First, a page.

There has been a great deal of talk and conjecture about the relationship between multiple sclerosis (MS) and vitamin D, often linked to living in an area lacking sunshine. Indeed, when I lived in the United Kingdom, which is notorious — or should be — for seemingly endless gray skies and rain, my MS specialist nurse recommended that I take a vitamin D supplement.
I never did but went one better: My wife Lisa and I moved to Andalucía in the south of Spain. There we have enough sunshine to satisfy all my vitamin D needs.
So what do we know about MS and vitamin D?
“A study conducted by researchers at the U.K.’s University of Oxford and another conducted at the New Jersey Medical School have both suggested that maintaining adequate levels of vitamin D may have a protective effect and lower the risk of developing multiple sclerosis (MS),” said Dr. Jerry Swanson, a neurologist at the Mayo Clinic in Rochester, Minnesota.
“Another study, conducted at Maastricht University in the Netherlands, and others, suggest that for people who already have MS, vitamin D may lessen the frequency and severity of their symptoms.
“But more research is needed to assess these findings,” Swanson said.
Vitamin D Has a Positive Effect
We know that when people have MS, their immune system attacks the myelin coating that protects the nerve cells.
“Research suggests that a connection between vitamin D and MS could be tied to the positive effects vitamin D has on the immune system,” Swanson said.
“The link between vitamin D and MS is strengthened by the association between sunlight and the risk of MS. The farther away from the equator a person lives, the higher the risk of MS. Sunlight is the body’s most efficient source for vitamin D — suggesting that exposure to sunlight may offer protection from MS,” he added.
Just what my MS nurse was saying when he urged me to take a supplement.
I am not going to go into the levels of supplements that people with MS might take to feel some benefit. That is a medical matter and is something to discuss with your doctor.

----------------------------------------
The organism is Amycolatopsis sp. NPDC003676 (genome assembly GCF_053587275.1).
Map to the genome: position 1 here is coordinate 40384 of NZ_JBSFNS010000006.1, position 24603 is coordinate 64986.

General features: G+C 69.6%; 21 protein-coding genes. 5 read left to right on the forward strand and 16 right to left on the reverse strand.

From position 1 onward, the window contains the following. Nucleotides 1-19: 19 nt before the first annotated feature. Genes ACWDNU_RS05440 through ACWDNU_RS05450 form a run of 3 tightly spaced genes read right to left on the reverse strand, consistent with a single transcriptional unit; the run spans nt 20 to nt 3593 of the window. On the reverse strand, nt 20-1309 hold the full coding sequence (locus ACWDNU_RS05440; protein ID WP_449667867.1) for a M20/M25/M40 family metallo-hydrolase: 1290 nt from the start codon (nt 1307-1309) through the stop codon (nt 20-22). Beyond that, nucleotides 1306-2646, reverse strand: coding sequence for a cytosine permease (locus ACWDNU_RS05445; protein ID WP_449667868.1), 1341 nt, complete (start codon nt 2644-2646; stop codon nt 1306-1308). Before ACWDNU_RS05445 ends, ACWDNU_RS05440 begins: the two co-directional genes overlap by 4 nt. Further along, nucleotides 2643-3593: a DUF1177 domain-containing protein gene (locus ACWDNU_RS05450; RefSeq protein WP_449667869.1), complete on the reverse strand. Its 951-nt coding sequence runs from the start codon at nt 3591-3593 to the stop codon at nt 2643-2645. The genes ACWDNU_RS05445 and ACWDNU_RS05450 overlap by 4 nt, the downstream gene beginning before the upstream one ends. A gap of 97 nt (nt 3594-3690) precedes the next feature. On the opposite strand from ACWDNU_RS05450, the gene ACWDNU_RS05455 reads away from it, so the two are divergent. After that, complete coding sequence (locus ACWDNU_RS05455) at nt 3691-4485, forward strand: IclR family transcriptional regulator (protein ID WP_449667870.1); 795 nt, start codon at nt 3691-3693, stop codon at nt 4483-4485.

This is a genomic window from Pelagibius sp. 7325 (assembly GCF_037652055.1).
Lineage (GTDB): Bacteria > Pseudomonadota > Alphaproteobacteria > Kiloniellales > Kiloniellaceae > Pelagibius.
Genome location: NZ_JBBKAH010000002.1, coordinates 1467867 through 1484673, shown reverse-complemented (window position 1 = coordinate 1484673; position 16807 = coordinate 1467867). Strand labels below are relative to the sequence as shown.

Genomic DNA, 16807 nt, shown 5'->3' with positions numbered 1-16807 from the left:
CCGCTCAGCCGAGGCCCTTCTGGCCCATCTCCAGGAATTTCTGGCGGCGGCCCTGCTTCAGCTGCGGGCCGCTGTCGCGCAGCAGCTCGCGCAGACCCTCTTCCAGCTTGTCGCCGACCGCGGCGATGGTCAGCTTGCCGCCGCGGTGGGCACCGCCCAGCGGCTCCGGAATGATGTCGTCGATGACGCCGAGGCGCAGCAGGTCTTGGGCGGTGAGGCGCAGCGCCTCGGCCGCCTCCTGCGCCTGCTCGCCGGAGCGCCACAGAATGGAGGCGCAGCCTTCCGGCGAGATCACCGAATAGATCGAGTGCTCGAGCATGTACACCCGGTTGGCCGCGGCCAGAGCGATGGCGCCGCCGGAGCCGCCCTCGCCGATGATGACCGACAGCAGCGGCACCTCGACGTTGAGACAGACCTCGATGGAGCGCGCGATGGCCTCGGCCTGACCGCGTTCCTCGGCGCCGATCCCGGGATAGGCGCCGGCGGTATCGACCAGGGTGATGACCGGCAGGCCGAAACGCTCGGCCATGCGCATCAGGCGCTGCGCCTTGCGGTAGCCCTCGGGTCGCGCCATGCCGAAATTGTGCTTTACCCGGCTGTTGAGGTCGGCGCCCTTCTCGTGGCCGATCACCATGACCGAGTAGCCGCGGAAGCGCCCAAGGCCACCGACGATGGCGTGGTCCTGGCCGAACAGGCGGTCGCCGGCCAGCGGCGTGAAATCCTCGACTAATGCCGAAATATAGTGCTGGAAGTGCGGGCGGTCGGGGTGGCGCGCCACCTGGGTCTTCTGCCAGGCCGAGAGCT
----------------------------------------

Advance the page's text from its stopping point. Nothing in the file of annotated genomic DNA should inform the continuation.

One word of caution, though. Swanson warns that very large doses of vitamin D over an extended period can result in toxicity. Signs and symptoms include nausea, vomiting, constipation, poor appetite, weakness, and weight loss. In addition, vitamin D toxicity can lead to elevated levels of calcium in your blood, which can result in kidney stones.
Dr. Jerry W. Swanson is a board-certified neurologist at Mayo Clinic in Rochester, Minnesota. He is also board certified in headache medicine and is a professor of neurology at College of Medicine, Mayo Clinic. He has a special interest in medical education.
Swanson, native of Lacon, Illinois, was appointed to the Mayo Clinic staff in 1982 and works in the Department of Neurology with more than 90 other physicians. He formerly chaired the department’s Division of Headache and continues to work with headache sub-specialists around the world. He has published and lectured widely on headache disorders. He also serves as assistant dean for assessment at Mayo Medical School.
Note: Multiple Sclerosis News Today is strictly a news and information website about the disease. It does not provide medical advice, diagnosis, or treatment. This content is not intended to be a substitute for professional medical advice, diagnosis, or treatment. Always seek the advice of your physician or other qualified health provider with any questions you may have regarding a medical condition. Never disregard professional medical advice or delay in seeking it because of something you have read on this website.
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